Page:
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The bricks surrounding my fireplace have cracks between them. It's as if the thermal expansion/contraction has eroded the mortor between the bricks. I have had some serious fires in there and haven't had a problem but I am worried that the lack of grout may be a fire hazard. Is there a grout or mortor than I can force into the cracks?

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Look into: diy.stackexchange.com/questions/27534/… Different issue but still dealing with fireplace heat and expansion/contraction. – Jason Sep 7 '13 at 14:16

Wood breaks down at 500° F and vapors containing 50% to 60% of the heat value are released by 1100° F. After the gases burn off and moisture is evaporated, charcoal remains and burns at a temperature exceeding 1100° F.

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The stove gasket sealant in the picture has a maximum operating temperature of 900 °F. I believe this would work because of my experience with a similar problem. I had an emergency one day and needed to fix several broken firebricks. I used the red kind of high temperature gasket sealant, for engines. This was two yeas ago and this has been holding up very well. The red gasket sealant generally has a maximum operating temperature of 600 - 650 °F. After a bit of research, I see that the copper kind (of RTV sealant) seems to have a sometimes higher or lower maxiumum. I found one kind of copper sealant with a maximum of 700 °F.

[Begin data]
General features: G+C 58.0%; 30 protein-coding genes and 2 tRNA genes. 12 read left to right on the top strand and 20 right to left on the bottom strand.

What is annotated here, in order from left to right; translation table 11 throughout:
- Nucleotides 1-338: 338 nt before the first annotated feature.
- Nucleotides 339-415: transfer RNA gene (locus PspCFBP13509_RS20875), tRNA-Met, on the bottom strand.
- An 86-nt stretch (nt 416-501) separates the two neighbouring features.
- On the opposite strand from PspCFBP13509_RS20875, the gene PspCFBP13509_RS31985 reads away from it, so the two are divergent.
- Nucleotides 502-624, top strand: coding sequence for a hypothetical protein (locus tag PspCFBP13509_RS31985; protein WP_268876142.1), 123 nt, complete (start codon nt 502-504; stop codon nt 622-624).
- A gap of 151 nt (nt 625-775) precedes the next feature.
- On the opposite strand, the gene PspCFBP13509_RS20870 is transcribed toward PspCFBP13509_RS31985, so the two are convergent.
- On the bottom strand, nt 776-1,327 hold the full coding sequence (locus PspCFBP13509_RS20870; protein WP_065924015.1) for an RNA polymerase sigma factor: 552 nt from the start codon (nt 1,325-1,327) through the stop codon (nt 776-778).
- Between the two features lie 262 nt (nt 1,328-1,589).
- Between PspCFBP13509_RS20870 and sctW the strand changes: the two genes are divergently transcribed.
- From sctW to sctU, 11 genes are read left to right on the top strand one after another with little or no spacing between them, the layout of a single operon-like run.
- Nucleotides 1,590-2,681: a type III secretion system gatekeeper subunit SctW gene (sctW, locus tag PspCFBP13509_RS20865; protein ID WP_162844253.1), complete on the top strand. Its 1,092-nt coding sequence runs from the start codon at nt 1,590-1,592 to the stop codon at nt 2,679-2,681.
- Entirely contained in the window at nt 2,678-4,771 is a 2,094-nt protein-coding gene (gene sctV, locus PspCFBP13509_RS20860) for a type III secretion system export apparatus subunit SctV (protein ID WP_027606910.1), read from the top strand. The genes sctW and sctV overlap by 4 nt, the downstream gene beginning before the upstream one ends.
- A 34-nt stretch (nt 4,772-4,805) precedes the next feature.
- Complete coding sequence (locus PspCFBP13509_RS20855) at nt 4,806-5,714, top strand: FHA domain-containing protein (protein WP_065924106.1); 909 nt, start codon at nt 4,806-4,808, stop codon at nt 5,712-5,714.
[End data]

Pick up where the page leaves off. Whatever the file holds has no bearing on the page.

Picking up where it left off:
But my advice would be to try the 900 °F sealant, specifically for stoves. You will need to clean the surface as well as possible (maybe use a spray bottle to rinse the area with water) before applying it.

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Sure, you can re-cement those. You'll want to dig them out as much as you can, rinse them out with water, let dry, spray with water to wet them & then force in the new cement.

You can put a batch in a Zip-Lock type bag & cut off a tiny bottom corner of the bag to squirt the mortar into the joints. Below, is what the Home Improvement stores offer. The Bucket is good for up to 3000°F & tubes are good for up to 2000°F.

Fire Mortar

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